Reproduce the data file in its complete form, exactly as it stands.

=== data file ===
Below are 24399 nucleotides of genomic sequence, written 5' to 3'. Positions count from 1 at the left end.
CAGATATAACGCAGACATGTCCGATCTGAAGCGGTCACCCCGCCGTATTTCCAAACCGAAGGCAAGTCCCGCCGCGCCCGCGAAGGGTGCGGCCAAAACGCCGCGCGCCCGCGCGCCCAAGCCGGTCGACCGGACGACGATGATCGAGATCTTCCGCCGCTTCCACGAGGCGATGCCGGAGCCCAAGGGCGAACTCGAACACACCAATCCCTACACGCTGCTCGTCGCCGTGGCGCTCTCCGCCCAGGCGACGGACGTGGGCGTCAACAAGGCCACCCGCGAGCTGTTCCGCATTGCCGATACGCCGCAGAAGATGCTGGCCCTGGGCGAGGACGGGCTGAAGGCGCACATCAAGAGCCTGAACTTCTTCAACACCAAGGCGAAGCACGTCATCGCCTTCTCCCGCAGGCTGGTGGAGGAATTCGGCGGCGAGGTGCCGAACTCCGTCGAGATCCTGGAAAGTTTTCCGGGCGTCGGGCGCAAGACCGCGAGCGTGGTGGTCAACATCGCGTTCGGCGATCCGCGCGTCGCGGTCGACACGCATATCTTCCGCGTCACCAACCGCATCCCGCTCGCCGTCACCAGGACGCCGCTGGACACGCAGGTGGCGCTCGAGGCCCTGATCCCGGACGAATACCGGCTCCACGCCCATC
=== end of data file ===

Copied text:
Below are 24399 nucleotides of genomic sequence, written 5' to 3'. Positions count from 1 at the left end.
CAGATATAACGCAGACATGTCCGATCTGAAGCGGTCACCCCGCCGTATTTCCAAACCGAAGGCAAGTCCCGCCGCGCCCGCGAAGGGTGCGGCCAAAACGCCGCGCGCCCGCGCGCCCAAGCCGGTCGACCGGACGACGATGATCGAGATCTTCCGCCGCTTCCACGAGGCGATGCCGGAGCCCAAGGGCGAACTCGAACACACCAATCCCTACACGCTGCTCGTCGCCGTGGCGCTCTCCGCCCAGGCGACGGACGTGGGCGTCAACAAGGCCACCCGCGAGCTGTTCCGCATTGCCGATACGCCGCAGAAGATGCTGGCCCTGGGCGAGGACGGGCTGAAGGCGCACATCAAGAGCCTGAACTTCTTCAACACCAAGGCGAAGCACGTCATCGCCTTCTCCCGCAGGCTGGTGGAGGAATTCGGCGGCGAGGTGCCGAACTCCGTCGAGATCCTGGAAAGTTTTCCGGGCGTCGGGCGCAAGACCGCGAGCGTGGTGGTCAACATCGCGTTCGGCGATCCGCGCGTCGCGGTCGACACGCATATCTTCCGCGTCACCAACCGCATCCCGCTCGCCGTCACCAGGACGCCGCTGGACACGCAGGTGGCGCTCGAGGCCCTGATCCCGGACGAATACCGGCTCCACGCCCATC